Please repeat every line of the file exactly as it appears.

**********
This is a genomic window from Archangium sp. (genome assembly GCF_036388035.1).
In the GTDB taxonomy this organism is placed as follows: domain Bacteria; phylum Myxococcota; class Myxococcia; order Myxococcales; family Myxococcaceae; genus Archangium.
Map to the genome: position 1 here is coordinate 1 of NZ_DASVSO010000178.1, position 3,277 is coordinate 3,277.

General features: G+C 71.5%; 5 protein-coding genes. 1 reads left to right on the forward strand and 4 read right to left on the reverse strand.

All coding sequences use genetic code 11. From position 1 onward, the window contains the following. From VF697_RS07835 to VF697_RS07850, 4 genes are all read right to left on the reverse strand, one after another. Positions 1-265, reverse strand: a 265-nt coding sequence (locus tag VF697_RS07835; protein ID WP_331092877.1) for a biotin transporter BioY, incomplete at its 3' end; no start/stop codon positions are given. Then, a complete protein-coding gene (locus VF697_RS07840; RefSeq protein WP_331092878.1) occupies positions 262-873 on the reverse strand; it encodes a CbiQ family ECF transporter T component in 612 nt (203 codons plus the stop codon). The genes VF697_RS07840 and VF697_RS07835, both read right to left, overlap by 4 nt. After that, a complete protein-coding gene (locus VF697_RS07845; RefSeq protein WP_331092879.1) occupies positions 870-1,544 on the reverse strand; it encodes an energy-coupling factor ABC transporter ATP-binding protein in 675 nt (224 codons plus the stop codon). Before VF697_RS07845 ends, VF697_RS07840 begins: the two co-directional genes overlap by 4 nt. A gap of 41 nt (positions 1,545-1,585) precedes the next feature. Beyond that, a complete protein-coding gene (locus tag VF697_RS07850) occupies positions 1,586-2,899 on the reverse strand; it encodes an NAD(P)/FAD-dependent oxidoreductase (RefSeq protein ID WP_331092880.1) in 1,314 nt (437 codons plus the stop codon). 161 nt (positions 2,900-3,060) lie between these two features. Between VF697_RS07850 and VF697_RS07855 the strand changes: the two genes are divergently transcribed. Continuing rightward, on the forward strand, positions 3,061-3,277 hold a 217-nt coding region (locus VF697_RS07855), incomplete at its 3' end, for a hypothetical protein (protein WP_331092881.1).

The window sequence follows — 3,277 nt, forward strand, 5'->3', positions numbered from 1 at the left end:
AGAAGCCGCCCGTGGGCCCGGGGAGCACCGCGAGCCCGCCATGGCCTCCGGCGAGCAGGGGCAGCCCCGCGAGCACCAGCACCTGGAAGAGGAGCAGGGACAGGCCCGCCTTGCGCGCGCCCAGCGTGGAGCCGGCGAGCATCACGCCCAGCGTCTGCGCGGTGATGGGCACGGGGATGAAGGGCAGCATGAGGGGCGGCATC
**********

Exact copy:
This is a genomic window from Archangium sp. (genome assembly GCF_036388035.1).
In the GTDB taxonomy this organism is placed as follows: domain Bacteria; phylum Myxococcota; class Myxococcia; order Myxococcales; family Myxococcaceae; genus Archangium.
Map to the genome: position 1 here is coordinate 1 of NZ_DASVSO010000178.1, position 3,277 is coordinate 3,277.

General features: G+C 71.5%; 5 protein-coding genes. 1 reads left to right on the forward strand and 4 read right to left on the reverse strand.

All coding sequences use genetic code 11. From position 1 onward, the window contains the following. From VF697_RS07835 to VF697_RS07850, 4 genes are all read right to left on the reverse strand, one after another. Positions 1-265, reverse strand: a 265-nt coding sequence (locus tag VF697_RS07835; protein ID WP_331092877.1) for a biotin transporter BioY, incomplete at its 3' end; no start/stop codon positions are given. Then, a complete protein-coding gene (locus VF697_RS07840; RefSeq protein WP_331092878.1) occupies positions 262-873 on the reverse strand; it encodes a CbiQ family ECF transporter T component in 612 nt (203 codons plus the stop codon). The genes VF697_RS07840 and VF697_RS07835, both read right to left, overlap by 4 nt. After that, a complete protein-coding gene (locus VF697_RS07845; RefSeq protein WP_331092879.1) occupies positions 870-1,544 on the reverse strand; it encodes an energy-coupling factor ABC transporter ATP-binding protein in 675 nt (224 codons plus the stop codon). Before VF697_RS07845 ends, VF697_RS07840 begins: the two co-directional genes overlap by 4 nt. A gap of 41 nt (positions 1,545-1,585) precedes the next feature. Beyond that, a complete protein-coding gene (locus tag VF697_RS07850) occupies positions 1,586-2,899 on the reverse strand; it encodes an NAD(P)/FAD-dependent oxidoreductase (RefSeq protein ID WP_331092880.1) in 1,314 nt (437 codons plus the stop codon). 161 nt (positions 2,900-3,060) lie between these two features. Between VF697_RS07850 and VF697_RS07855 the strand changes: the two genes are divergently transcribed. Continuing rightward, on the forward strand, positions 3,061-3,277 hold a 217-nt coding region (locus VF697_RS07855), incomplete at its 3' end, for a hypothetical protein (protein WP_331092881.1).

The window sequence follows — 3,277 nt, forward strand, 5'->3', positions numbered from 1 at the left end:
AGAAGCCGCCCGTGGGCCCGGGGAGCACCGCGAGCCCGCCATGGCCTCCGGCGAGCAGGGGCAGCCCCGCGAGCACCAGCACCTGGAAGAGGAGCAGGGACAGGCCCGCCTTGCGCGCGCCCAGCGTGGAGCCGGCGAGCATCACGCCCAGCGTCTGCGCGGTGATGGGCACGGGGATGAAGGGCAGCATGAGGGGCGGCATC